Just how much should love hurt? According to Christina Nehring, a lot. And you won't just hurt, you'll suffer. But oh will it be worth it.
In fact, you can expect to feel miserable, alone, on the edge of insanity... all for the plight of love and romance.
And sex? What sex? Nehring argues that the "availiablity" of sex in our age of internet technologies and mass mediated communications makes true love impossible; that romance depends on "other-ness, tension, and reserve." Well, I guess Nehring and I have different definitions of love and romance. It's difficult for me to imagine any deep feelings of companionship and compassion to come out of that blockade that she thinks must be built between partners.
Nehring uses the romance stories of centuries past as her models - Jane Austen, in particular. As a book nerd, I can even somewhat understand Nehring's sense of Romanticism and idealism towards love and romance, but I don't understand why this tortuous angst is required. Yes, love when it is towards an unwilling object, love when it is unreciprocated, is taxing on our emotions and bodies. But those are situations where the rational and self-respecting thing to do is walk away.
Out of all the things that Nehring says about the disintegration of love in our time, the most problematic to me are her sex-negative and even female body-negative opinions, paraphrased in an article by Laura Sessions Step for sexreally.com:
"It is not, for example, 'sex-on-tap,' or 'the relentless emphasis on sexual climax that…has a largely depleting effect on the life of the emotions.' 'When erotic intimacy is available at the tap of a mouse,' she writes, or, indeed, at the amiable request of one’s household partner (“what about a quickie before lunch, dear?”); when magazines nudge us to 'claim' orgasms as we do receipts at the end of our transactions at Starbucks; when Broadway hits like Eve Ensler’s The Vagina Monologues have women hollering the names of their genitals and baking cakes in their shape, then sex has simply become too available.”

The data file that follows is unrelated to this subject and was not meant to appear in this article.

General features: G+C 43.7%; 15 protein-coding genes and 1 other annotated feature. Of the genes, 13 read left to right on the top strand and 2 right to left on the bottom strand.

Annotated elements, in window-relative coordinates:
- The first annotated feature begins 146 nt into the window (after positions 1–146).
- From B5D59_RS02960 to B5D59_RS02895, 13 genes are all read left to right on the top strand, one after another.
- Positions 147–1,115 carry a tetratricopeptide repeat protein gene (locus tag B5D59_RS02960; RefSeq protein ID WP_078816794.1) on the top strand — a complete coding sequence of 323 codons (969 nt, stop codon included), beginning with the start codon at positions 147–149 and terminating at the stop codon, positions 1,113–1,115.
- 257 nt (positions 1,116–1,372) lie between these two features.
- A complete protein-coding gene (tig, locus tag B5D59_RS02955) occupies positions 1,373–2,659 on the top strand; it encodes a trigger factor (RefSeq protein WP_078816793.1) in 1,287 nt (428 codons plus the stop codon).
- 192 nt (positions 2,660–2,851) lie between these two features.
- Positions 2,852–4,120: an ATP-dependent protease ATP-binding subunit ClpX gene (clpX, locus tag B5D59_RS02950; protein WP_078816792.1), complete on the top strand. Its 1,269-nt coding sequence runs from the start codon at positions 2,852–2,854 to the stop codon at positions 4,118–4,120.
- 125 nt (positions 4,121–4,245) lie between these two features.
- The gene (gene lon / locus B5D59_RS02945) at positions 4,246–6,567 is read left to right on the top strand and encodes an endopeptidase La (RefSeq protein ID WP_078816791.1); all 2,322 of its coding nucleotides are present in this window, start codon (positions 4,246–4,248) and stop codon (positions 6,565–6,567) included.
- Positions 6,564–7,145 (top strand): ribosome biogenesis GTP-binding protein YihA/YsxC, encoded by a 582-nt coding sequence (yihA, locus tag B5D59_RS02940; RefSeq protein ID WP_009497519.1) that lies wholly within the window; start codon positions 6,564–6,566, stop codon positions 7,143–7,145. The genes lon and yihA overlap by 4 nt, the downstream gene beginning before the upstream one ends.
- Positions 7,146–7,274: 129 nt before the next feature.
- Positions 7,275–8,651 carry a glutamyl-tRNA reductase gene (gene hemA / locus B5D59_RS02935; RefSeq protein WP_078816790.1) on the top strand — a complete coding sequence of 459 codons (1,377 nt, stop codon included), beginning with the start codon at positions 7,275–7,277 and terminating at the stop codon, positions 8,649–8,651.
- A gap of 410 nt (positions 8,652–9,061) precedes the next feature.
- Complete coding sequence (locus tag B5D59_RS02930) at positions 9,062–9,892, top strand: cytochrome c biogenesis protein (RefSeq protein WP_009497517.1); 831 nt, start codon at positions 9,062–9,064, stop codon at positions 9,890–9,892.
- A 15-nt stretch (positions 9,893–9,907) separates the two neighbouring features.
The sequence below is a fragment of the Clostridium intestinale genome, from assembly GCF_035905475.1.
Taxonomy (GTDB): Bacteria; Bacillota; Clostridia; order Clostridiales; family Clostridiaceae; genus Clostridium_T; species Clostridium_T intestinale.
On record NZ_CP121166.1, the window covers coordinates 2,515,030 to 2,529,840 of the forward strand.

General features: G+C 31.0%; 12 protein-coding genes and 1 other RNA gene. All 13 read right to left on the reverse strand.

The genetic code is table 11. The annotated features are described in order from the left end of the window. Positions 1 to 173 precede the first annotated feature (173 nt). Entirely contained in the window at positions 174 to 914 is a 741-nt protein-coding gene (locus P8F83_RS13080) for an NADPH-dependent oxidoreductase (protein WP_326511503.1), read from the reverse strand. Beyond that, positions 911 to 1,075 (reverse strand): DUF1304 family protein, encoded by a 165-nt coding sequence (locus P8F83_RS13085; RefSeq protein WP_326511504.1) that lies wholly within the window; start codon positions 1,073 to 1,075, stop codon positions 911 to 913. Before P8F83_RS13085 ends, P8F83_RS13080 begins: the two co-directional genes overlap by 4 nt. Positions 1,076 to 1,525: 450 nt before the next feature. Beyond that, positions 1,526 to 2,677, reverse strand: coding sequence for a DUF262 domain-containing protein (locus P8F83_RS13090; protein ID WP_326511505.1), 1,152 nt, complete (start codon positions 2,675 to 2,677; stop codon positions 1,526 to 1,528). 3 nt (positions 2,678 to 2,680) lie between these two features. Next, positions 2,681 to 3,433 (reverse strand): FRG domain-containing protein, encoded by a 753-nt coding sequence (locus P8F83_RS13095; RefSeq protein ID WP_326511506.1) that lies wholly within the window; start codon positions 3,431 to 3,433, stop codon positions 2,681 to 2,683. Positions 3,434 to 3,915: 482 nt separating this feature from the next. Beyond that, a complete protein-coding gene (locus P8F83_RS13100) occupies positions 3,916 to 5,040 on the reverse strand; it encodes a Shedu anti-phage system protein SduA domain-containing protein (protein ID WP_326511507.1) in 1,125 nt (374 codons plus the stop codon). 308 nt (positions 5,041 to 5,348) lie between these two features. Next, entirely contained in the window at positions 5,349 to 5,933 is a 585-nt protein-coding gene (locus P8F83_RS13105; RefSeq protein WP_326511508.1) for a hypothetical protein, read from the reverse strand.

Wait... what? Since when does it make sense to link a woman's positive sense of self and body image with bad types of love? And, last time I checked, the Vagina Monologues have been nothing but positive for women all over the globe for over 10 years.
Sessions Stepp goes on, saying:
"Love is also not an equal partnership, in her view. It is the ardor of a college student for her professor, a young man for an older man."
This view on love is troubling. It means that we would be denied real human connection, openness, and comfort. It also would mean elevated levels of depression, partner abuse, and so on. I, for one, do not think that love means despair.
An interesting and maybe even enlightening or liberating exercise that I suggest all our readers do is to take a moment and think about what sex, love and romance mean to you. How do you define them? Do they involve two people? Can't they involve just you? Perhaps they involve more? I urge you to rethink those three vague ideas outside of their social constructions (p.s. this originally was an exercise in Dr. Sekile Nzinga Johnson's Psych of Women class in spring 2009, so I can't take all the credit for it!).